(1) For ethics agreements of nominees to positions requiring the advice and consent of the Senate, evidence of any action taken to comply with the terms of such ethics agreements shall be submitted by the designated agency ethics official, upon receipt of the evidence, to the Office of Government Ethics and to the Senate confirmation committee.
(2) For ethics agreements of incumbents in positions which required the advice and consent of the Senate, evidence of any action taken to comply with the terms of such ethics agreements shall be submitted promptly by the designated agency ethics official to the Office of Government Ethics. A designated agency ethics official or an employee referred to in § 2634.803(c) of this subpart who is neither a nominee to, nor an incumbent in, an advice-and-consent position, must also promptly send evidence of any action taken to comply with the terms of an ethics agreement to the Office of Government Ethics.
(3) In the case of all other reporting individuals, evidence of any action taken to comply with the terms of an ethics agreement must be sent promptly to the designated agency ethics official.
(b) The following materials and any other appropriate information constitute evidence of the action taken:
(1)Recusal. A copy of any recusal instrument listing and describing the specific matters or subjects to which the recusal applies, a statement of the method by which the agency will enforce the recusal, and a list of the positions of those agency employees involved in the enforcement (i.e., the individual's immediate subordinates and supervisors).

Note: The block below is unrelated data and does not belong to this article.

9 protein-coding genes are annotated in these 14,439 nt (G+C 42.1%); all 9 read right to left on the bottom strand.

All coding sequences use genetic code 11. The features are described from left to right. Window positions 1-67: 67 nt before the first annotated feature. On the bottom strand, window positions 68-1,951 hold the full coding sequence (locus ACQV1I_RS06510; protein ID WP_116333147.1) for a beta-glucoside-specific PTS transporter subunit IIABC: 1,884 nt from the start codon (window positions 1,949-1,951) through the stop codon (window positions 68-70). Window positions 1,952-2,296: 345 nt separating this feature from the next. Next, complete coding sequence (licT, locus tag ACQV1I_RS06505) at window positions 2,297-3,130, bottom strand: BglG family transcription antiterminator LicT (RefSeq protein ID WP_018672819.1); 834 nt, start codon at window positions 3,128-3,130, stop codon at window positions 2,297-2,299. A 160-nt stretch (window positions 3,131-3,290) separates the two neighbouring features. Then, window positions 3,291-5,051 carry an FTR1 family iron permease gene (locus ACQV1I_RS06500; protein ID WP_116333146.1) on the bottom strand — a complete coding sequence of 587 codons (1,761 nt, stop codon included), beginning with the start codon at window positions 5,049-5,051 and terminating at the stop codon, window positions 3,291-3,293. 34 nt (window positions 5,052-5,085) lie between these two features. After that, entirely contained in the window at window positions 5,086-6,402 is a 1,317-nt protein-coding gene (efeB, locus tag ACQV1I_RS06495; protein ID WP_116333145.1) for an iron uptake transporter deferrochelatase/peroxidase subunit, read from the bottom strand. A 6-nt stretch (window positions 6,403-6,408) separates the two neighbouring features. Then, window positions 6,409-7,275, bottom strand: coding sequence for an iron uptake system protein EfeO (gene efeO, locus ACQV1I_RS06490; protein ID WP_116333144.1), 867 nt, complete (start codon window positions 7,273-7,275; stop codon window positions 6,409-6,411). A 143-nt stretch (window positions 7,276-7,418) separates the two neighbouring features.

A new employee of a Federal safety board owns stock in Nationwide Airlines. She has entered into an ethics agreement to recuse herself from participating in any accident investigations involving that company's aircraft until such time as she can complete a divestiture of the asset. She must give a copy of the recusal instrument to her immediate subordinates and supervisors, and to the designated agency ethics official. The employee has also agreed to recuse herself from any particular matter (as that term is used in 18 U.S.C. 208) that might arise with respect to any of her present or future holdings. There is no requirement to execute a recusal instrument for this type of general recusal, because it is simply a promise to abide by the terms of the statute.
(2)Divestiture or resignation. Written notification that the divestiture or resignation has occurred.
(3)Waivers. A copy of any waivers issued pursuant to 18 U.S.C. 208(b)(1) or (b)(3) and signed by the appropriate supervisory official.
(4)Blind or diversified trusts. Information required by subpart D of this part to be submitted to the Office of Government Ethics for its certification of any qualified trust instrument. If the Office of Government Ethics does not certify the trust, the designated agency ethics official and, as appropriate, the Senate confirmation committee should be informed immediately.